A new brand-safety product from Integral Ad Science is off to a less than ideal start after the company promoted the tool’s technical chops through an open demo on its website last week.

The product, dubbed Context Control, is critical to IAS’s long term future, but its launch went south after IAS rival Check My Ads accessed the demo—which was available to everyone—and shared screenshots on social media showing it categorizing controversial websites such as 4Chan and InfoWars as “neutral.” IAS was swiftly criticized and within 24 hours, removed the demo from its website. But not everyone was in agreement that the tool was functioning incorrectly.

IAS insists its product worked as intended. The demo on its website measured sentiment, IAS says, which is not an endorsement of websites or publishers, but instead serves as one indicator of many when determining whether a piece of content is brand-safe. Its technology weighs all the negative, neutral and positive elements of content by checking what nouns, adjectives, verbs and adverbs are used. Although the majority of marketers wouldn’t classify InfoWars and 4Chan as brand safe, the sentiment on both of their respective homepages—which is what Check My Ads measured—does indeed use “neutral” language, IAS says…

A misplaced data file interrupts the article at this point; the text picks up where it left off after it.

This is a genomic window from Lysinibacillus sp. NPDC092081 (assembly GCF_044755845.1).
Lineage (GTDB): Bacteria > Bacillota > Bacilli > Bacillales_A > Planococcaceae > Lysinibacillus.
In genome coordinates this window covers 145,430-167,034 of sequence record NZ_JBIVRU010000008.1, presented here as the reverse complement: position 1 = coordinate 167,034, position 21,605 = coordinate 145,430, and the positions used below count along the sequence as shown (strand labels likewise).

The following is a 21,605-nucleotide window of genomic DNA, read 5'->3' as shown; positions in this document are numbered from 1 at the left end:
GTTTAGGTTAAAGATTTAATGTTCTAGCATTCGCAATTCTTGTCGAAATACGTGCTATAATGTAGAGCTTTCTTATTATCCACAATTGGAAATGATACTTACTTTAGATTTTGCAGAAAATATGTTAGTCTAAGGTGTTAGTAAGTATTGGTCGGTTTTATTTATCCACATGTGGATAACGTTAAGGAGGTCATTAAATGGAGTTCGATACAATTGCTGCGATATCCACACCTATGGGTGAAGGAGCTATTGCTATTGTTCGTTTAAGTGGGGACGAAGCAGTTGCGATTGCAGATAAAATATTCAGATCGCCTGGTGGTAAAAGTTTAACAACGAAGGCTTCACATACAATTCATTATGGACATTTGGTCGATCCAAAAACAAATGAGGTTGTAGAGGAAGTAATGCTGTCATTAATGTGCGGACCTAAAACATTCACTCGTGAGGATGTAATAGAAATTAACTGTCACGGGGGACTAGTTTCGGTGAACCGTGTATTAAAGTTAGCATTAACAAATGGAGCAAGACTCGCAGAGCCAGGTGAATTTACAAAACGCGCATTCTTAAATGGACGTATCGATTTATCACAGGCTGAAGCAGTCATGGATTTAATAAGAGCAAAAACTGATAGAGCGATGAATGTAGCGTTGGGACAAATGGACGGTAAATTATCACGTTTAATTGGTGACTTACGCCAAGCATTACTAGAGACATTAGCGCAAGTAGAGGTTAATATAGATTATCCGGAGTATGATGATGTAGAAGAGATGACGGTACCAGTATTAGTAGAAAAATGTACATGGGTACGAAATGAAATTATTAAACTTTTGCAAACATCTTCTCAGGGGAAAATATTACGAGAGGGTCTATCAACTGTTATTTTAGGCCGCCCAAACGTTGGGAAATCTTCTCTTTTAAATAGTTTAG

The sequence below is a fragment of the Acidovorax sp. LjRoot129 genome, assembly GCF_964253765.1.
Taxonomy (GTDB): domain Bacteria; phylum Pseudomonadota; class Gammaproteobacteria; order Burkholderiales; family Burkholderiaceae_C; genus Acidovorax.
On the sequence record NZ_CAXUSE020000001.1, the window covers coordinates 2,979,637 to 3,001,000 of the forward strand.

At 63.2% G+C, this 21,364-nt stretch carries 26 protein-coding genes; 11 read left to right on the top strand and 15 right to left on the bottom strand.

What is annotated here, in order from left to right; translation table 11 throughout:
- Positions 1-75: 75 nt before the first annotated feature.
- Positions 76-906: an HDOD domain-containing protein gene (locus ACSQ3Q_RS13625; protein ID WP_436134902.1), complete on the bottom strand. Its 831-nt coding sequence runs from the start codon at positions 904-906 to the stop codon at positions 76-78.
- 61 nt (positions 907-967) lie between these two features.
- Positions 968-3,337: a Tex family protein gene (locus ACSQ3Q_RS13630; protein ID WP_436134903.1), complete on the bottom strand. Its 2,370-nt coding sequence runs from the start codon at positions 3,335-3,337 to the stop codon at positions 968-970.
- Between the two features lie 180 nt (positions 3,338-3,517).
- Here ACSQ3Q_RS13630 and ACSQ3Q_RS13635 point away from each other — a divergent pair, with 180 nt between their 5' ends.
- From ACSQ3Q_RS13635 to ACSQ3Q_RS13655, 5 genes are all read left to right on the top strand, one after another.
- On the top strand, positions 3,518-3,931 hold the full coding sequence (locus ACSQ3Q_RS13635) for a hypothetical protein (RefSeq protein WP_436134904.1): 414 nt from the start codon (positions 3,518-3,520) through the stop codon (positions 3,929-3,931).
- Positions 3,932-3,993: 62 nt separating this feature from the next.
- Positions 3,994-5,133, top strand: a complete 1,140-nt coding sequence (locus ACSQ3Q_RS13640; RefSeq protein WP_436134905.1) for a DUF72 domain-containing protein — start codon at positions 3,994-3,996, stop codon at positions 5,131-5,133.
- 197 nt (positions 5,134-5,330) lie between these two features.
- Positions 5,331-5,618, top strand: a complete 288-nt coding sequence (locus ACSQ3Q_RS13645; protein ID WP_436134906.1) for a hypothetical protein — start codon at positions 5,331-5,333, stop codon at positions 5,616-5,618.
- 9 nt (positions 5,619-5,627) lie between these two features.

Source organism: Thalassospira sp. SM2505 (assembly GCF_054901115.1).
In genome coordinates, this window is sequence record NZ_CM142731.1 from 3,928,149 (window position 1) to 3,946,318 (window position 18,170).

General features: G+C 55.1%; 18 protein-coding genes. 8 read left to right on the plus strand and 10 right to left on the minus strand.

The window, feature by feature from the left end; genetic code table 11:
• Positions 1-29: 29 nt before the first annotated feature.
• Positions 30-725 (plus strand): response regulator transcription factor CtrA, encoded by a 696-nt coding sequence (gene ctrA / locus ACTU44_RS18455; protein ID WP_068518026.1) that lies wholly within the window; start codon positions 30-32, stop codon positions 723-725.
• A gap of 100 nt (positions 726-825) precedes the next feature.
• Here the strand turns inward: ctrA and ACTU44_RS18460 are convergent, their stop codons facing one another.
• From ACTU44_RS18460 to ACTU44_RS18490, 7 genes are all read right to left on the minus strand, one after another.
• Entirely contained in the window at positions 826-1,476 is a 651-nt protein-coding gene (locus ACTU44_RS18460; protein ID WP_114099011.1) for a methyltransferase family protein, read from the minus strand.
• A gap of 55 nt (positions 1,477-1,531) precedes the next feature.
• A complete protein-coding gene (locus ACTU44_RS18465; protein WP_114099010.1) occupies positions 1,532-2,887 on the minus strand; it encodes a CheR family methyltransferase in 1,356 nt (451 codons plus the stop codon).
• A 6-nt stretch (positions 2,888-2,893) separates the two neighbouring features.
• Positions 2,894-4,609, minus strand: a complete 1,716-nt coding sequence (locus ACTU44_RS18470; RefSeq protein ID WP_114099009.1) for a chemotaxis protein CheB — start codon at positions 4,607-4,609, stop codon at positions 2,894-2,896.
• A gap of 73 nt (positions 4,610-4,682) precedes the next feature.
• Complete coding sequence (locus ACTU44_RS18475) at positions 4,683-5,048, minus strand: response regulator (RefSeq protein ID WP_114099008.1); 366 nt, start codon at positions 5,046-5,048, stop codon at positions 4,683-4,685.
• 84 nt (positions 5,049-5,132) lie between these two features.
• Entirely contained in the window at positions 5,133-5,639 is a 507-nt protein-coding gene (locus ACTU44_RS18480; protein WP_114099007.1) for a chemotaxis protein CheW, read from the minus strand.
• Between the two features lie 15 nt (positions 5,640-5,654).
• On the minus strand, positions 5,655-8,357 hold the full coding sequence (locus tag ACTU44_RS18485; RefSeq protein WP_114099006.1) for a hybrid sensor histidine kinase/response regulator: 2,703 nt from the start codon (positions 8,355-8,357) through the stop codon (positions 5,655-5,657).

… Joshua Lowcock, global brand safety officer at UM, believes brand safety is indeed a solvable problem, but says marketers shouldn’t just rely on any single solution.

“It should instead be a multifaceted strategy that looks at the publisher, context and even the creative being used by the advertiser to make sure that, in combination, they are a fit,” says Lowcock. “The industry needs to move away from keyword blocking, but even contextual tools are imperfect. You need to look at the publisher and ask yourself if they’re contributing good or harm to society.”

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